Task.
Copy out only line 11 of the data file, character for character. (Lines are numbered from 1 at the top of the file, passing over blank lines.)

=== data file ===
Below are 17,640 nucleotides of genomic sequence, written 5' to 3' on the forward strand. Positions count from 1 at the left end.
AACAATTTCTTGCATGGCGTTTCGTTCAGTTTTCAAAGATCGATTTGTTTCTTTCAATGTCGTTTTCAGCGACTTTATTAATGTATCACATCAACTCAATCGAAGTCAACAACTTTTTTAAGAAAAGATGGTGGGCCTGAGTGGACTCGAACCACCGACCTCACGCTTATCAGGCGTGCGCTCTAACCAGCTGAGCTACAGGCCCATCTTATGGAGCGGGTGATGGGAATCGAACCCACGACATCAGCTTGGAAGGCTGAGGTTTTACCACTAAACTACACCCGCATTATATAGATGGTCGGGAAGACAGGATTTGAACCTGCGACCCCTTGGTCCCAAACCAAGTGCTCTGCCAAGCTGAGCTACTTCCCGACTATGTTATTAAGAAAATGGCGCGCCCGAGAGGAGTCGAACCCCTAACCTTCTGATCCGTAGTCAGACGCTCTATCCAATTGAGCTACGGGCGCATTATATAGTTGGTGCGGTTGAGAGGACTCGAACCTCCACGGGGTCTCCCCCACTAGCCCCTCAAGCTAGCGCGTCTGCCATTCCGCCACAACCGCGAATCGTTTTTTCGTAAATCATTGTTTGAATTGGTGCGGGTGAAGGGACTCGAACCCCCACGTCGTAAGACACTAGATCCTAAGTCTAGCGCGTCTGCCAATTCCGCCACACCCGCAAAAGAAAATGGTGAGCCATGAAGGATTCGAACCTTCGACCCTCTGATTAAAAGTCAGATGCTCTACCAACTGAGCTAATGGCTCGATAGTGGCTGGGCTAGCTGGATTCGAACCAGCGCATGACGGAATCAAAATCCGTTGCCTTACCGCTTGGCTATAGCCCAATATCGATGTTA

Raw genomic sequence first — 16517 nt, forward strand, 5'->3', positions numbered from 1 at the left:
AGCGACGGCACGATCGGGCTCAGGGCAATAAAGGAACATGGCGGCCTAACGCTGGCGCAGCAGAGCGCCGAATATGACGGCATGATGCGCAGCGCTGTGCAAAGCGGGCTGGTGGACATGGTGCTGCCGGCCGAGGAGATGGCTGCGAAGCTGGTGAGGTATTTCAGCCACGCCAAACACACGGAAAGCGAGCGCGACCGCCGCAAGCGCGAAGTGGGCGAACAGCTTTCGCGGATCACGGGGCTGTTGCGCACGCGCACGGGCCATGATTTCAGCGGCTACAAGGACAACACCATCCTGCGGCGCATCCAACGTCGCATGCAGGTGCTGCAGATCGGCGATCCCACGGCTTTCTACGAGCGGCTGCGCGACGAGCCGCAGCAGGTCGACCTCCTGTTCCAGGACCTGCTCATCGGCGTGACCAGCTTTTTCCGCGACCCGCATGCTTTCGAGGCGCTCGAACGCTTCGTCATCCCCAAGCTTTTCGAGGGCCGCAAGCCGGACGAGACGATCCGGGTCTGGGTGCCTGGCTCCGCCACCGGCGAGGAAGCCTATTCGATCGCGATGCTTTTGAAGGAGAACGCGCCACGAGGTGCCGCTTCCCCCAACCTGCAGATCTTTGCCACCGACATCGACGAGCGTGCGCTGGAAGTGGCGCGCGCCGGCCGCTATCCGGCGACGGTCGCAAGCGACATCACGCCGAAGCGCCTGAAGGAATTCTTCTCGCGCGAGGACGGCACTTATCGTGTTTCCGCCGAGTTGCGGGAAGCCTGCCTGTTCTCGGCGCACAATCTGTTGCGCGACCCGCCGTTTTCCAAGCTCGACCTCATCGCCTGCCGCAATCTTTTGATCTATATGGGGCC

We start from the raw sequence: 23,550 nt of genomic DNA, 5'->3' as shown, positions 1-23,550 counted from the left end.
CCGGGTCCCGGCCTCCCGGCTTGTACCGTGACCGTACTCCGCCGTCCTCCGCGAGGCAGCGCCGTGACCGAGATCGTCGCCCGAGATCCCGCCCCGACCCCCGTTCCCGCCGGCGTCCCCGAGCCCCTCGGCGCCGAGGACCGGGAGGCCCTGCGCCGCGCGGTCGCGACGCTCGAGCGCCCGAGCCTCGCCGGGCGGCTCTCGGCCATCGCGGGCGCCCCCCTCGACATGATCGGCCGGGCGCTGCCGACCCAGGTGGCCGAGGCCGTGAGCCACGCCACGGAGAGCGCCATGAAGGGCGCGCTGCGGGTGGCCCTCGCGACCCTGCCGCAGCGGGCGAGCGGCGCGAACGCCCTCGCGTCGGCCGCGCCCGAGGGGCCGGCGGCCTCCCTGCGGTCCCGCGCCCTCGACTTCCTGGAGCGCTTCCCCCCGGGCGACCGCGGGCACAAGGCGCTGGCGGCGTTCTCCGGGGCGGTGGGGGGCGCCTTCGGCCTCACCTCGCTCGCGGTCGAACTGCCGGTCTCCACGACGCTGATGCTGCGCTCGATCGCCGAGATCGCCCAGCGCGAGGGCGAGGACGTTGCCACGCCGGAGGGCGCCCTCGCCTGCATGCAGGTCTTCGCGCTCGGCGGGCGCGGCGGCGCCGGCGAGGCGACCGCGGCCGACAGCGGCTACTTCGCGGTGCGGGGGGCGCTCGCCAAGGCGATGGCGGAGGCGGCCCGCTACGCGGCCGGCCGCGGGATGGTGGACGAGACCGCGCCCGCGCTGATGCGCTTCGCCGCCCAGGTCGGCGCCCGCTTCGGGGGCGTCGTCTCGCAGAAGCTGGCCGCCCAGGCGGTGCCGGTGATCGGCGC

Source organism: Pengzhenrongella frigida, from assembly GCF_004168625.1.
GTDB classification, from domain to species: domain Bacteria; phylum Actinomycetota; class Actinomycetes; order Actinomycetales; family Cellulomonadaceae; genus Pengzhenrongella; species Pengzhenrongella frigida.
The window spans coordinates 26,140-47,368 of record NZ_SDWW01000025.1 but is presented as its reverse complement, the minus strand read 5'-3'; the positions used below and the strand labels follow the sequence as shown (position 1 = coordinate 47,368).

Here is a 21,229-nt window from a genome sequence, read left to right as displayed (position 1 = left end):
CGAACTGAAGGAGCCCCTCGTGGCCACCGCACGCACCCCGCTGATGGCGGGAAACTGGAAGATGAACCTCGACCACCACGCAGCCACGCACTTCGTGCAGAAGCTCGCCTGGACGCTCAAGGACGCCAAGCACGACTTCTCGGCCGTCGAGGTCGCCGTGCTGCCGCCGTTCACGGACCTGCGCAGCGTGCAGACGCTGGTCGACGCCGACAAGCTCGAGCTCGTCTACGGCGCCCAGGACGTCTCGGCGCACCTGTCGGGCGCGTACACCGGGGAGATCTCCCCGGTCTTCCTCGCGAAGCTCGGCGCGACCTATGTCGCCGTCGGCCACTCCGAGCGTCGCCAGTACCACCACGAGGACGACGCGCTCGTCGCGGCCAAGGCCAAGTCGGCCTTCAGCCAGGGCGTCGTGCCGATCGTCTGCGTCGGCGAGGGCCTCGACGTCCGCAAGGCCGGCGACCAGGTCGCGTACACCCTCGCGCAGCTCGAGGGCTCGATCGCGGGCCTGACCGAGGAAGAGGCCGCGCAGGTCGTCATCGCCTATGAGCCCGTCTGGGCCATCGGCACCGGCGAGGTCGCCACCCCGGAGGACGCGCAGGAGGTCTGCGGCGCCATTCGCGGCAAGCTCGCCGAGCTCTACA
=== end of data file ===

CGAACTGAAGGAGCCCCTCGTGGCCACCGCACGCACCCCGCTGATGGCGGGAAACTGGAAGATGAACCTCGACCACCACGCAGCCACGCACTTCGTGCAGAAGCTCGCCTGGACGCTCAAGGACGCCAAGCACGACTTCTCGGCCGTCGAGGTCGCCGTGCTGCCGCCGTTCACGGACCTGCGCAGCGTGCAGACGCTGGTCGACGCCGACAAGCTCGAGCTCGTCTACGGCGCCCAGGACGTCTCGGCGCACCTGTCGGGCGCGTACACCGGGGAGATCTCCCCGGTCTTCCTCGCGAAGCTCGGCGCGACCTATGTCGCCGTCGGCCACTCCGAGCGTCGCCAGTACCACCACGAGGACGACGCGCTCGTCGCGGCCAAGGCCAAGTCGGCCTTCAGCCAGGGCGTCGTGCCGATCGTCTGCGTCGGCGAGGGCCTCGACGTCCGCAAGGCCGGCGACCAGGTCGCGTACACCCTCGCGCAGCTCGAGGGCTCGATCGCGGGCCTGACCGAGGAAGAGGCCGCGCAGGTCGTCATCGCCTATGAGCCCGTCTGGGCCATCGGCACCGGCGAGGTCGCCACCCCGGAGGACGCGCAGGAGGTCTGCGGCGCCATTCGCGGCAAGCTCGCCGAGCTCTACA